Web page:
BY CURTIS WOODWARD
Imagine a world where your favourite NRL player was scoring dazzling tries one week and enlisting to go to war the next.
Try to picture the legendary Johnathan Thurston, his infectious smile, not on a football field having the time of his life, but instead storming up cliff faces on the other side of the world, praying to god he doesn’t get hit by machine gun fire from above. His smile long gone. What if instead of running out for Cronulla this weekend, Paul Gallen had been captured in Papua New Guinea by the Japanese and killed with a sword. Or Cameron Smith’s family receiving the news back in Australia that he had been declared missing in France only for two fellow soldiers to find his dead body and bury him.
Almost other worldly from what we’re so used to today.
But this was the gruesome reality of our past – of rugby league’s past.
This Anzac Day we should remember the following men. Heroes that not only enlisted for war but never came home.
Bob Tidyman – World War I – Eastern Suburbs 1913-1915
Two games for Australia 1914
One game for New South Wales 1914
Originally born in Queensland, Tidyman was a winger on the rise after debuting for Easts in 1913, playing alongside iconic figures such as Dally Messenger, Sandy Pearce and Arthur Halloway. His whirlwind continued when he was selected in two matches for Australia in 1914. The flanker even appeared in the 1916 Australian movie, In the Last Stride. It seemed like he had the world at his feet. But just like that – he was off to war – following his brothers to Europe after enlisting. He joined the 19th Battalion on France’s Western Front in September of 1916. By November, he was listed as missing in action after the Somme Offensive. According to reports, two soldiers later found his body which held an old NSW Leagues Club membership ticket. The soldiers buried the body. His brothers, William and Christopher, survived the war.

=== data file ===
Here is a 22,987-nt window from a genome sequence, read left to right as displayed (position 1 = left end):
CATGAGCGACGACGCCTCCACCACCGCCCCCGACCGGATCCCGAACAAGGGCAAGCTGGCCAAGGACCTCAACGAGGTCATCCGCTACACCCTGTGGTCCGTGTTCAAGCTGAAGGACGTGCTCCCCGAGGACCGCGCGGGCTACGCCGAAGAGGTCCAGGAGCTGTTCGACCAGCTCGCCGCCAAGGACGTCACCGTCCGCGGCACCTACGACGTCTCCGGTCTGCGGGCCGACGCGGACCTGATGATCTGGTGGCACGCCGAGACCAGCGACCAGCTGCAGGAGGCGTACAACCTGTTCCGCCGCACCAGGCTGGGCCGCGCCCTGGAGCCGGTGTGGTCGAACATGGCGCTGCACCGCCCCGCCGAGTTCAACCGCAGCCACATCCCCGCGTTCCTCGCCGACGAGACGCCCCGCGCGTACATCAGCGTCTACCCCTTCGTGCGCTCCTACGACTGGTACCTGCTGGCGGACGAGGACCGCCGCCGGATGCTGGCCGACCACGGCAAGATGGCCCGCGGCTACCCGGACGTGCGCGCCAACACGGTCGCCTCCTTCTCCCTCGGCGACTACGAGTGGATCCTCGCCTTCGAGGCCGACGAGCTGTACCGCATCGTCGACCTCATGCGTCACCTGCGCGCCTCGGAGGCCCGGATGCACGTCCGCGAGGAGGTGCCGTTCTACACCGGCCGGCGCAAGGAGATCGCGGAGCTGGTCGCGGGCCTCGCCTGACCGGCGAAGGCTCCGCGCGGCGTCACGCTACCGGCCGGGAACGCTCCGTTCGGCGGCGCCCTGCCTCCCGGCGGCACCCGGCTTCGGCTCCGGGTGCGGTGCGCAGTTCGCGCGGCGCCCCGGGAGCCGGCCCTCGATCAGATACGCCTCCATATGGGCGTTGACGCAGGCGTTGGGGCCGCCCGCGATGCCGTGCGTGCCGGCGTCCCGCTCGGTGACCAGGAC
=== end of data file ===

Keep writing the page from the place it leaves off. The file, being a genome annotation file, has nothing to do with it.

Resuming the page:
Teddy Larkin – World War I – NSWRL Secretary
An Australian representative rugby union player of the early 1900’s, Larkin left the police force in 1909 to become the NSWRL’s first full-time secretary staying in the job until 1913. In August of 1914, Larkin stood before NSW Parliament as the Member for Willoughby and said: “I cannot engage in the work of recruiting and urge others to enlist unless I do so myself.” Within ten days of war being declared, Larkin had enlisted joining C Company of the 1st Battalion, 1st Brigade New South Wales of the First Australian Imperial Force’s 1st Division. Larkin and the battalion landed at Anzac Cove on the 25th of April, 1915 – this would also be the day that Larkin would die. Larkin was hit in the chest by machine gun fire and was found dead on the battlefield.
Harold Corbett – World War I – Eastern Suburbs 1911-1912, Annandale 1913
Corbett’s brother Claude was a highly respected journalist in Sydney and was the Sports Editor for The Sun for many years. Harold’s father William was also a long time journalist. Harold, a halfback, played a handful of first grade games and was a squad member at Easts in premiership years 1911 and 1912. Corbett enlisted in 1915 and gave his occupation as a journalist. He was a Sergeant in the 19th Battalion of the 5th Brigade New South Wales. Corbett saw action first in Gallipoli in 1915 and France in 1916 where he’d be gunned down and killed. He would share his final resting place with fellow Eastern Suburbs players Percy White, Tom Bruce and Ernest Gowenlock on the French battlefields.
Spencer Walklate – World War II – St George 1943
Born in Birchgrove, the birthplace of Australian rugby league, Walklake was a St George prop, a policeman and father of two when he joined the SAS, then known as the Z Special Unit. In early 1945, Walklake was part of a mission off the coast of northern Papua New Guinea. In the dark of night under torrential rain, the men headed for the sand of Muschu Island. But their boats became stuck in the coral and their gear went overboard. The Japanese found some of that gear and began a manhunt. Walklake was captured while several commandos were killed. Japanese Petty Officer Waichi Ogawa later admitted to murdering Walklake with a blow from his sword.
Johnno Stuntz – World War I – Eastern Suburbs 1908-1910, South Sydney 1911, Western Suburbs 1913
One game for Australia 1909
Three games for New South Wales 1911
Flying winger Stuntz was the original try scoring machine. In fact, in the very first round of NSWRL in 1908, Stuntz scored a whopping four tries for Eastern Suburbs against Newtown. Stuntz was a man in demand with Warrington offering him a deal for the English 1909-1910 season. He returned to Australia in 1911 and played for both Souths and Wests. Like many others, the representative winger enlisted in the army and joined the 17th Battalion of the 5th Brigade New South Wales. In May of 1917, the 17th Battalion forced German forces back towards the Hindenburg line in France, only for Stuntz to be peppered by machine gun fire and killed.
Lest we ever forget.